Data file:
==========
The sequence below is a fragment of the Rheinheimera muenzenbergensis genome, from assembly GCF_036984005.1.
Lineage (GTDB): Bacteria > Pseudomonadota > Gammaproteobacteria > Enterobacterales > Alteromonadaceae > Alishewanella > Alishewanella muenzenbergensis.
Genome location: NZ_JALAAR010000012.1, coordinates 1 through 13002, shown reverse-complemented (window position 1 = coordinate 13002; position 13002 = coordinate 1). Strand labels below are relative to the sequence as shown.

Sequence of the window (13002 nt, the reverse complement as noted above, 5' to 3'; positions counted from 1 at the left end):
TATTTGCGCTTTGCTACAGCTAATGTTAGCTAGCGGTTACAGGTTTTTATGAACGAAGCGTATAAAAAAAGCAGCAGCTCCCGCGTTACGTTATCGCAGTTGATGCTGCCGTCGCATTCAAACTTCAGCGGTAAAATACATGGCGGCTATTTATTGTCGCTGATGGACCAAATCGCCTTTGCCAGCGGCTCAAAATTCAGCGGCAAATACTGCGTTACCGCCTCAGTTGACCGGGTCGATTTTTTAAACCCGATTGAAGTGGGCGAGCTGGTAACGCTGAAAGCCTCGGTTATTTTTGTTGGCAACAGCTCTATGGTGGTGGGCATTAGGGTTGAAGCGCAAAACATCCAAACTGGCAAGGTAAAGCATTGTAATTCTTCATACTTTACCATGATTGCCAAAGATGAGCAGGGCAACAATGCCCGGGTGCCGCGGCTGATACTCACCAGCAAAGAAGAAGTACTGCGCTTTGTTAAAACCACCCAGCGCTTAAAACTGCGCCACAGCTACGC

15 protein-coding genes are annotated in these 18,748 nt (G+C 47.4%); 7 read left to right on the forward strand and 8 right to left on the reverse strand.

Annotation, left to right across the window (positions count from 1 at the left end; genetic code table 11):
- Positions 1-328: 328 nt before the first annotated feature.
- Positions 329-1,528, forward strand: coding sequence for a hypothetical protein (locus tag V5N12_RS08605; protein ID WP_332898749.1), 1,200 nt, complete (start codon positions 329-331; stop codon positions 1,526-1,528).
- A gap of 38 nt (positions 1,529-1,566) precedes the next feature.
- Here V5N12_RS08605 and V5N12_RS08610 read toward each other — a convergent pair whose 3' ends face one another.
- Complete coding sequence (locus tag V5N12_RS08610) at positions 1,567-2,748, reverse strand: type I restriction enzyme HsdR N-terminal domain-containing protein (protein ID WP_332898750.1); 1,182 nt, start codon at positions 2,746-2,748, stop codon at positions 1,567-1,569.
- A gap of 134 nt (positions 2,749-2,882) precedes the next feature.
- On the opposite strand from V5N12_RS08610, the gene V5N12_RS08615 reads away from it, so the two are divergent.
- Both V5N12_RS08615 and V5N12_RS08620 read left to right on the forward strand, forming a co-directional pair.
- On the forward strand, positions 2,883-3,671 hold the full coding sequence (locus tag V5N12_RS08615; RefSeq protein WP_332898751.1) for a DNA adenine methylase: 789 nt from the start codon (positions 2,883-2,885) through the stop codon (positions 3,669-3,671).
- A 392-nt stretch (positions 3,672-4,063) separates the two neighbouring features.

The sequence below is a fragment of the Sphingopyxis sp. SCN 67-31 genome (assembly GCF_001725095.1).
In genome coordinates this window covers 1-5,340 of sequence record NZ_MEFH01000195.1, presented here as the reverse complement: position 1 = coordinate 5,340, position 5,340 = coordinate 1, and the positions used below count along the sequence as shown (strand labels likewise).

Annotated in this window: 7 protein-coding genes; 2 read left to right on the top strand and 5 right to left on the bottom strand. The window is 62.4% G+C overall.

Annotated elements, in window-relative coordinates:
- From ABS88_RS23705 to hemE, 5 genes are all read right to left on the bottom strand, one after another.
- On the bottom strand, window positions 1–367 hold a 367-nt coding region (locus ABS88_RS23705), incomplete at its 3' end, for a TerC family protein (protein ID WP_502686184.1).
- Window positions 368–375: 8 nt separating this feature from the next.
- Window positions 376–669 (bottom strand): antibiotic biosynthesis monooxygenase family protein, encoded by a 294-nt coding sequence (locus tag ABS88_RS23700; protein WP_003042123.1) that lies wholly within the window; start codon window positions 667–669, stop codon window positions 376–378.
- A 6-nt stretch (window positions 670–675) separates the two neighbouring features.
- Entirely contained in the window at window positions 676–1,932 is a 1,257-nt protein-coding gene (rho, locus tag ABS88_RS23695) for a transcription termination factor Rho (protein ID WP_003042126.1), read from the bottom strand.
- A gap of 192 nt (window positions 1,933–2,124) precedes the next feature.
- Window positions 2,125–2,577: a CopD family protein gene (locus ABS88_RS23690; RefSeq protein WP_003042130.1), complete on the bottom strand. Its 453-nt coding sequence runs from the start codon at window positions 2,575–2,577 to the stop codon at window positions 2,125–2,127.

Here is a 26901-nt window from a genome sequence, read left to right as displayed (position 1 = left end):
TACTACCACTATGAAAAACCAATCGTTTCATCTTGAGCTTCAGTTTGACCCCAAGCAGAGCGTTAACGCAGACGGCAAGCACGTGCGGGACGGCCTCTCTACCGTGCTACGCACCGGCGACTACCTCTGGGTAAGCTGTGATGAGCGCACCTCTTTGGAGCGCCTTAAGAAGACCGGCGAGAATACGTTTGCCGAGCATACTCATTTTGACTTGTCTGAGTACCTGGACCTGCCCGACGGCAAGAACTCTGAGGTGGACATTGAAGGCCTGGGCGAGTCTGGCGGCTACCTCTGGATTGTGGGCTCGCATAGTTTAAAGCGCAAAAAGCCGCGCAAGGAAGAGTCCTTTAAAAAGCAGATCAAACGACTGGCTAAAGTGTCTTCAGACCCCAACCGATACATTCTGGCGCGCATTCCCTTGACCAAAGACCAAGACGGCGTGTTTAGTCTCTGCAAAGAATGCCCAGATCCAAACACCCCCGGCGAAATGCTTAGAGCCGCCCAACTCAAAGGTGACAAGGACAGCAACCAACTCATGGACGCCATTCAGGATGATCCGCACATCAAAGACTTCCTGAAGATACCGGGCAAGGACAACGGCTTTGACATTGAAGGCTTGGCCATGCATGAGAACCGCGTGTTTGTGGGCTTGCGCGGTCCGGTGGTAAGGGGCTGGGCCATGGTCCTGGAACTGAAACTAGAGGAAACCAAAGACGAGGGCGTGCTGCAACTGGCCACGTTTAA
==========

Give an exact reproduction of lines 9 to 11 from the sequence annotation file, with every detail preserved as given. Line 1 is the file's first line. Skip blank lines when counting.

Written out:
- Positions 329-1,528, forward strand: coding sequence for a hypothetical protein (locus tag V5N12_RS08605; protein ID WP_332898749.1), 1,200 nt, complete (start codon positions 329-331; stop codon positions 1,526-1,528).
- A gap of 38 nt (positions 1,529-1,566) precedes the next feature.
- Here V5N12_RS08605 and V5N12_RS08610 read toward each other — a convergent pair whose 3' ends face one another.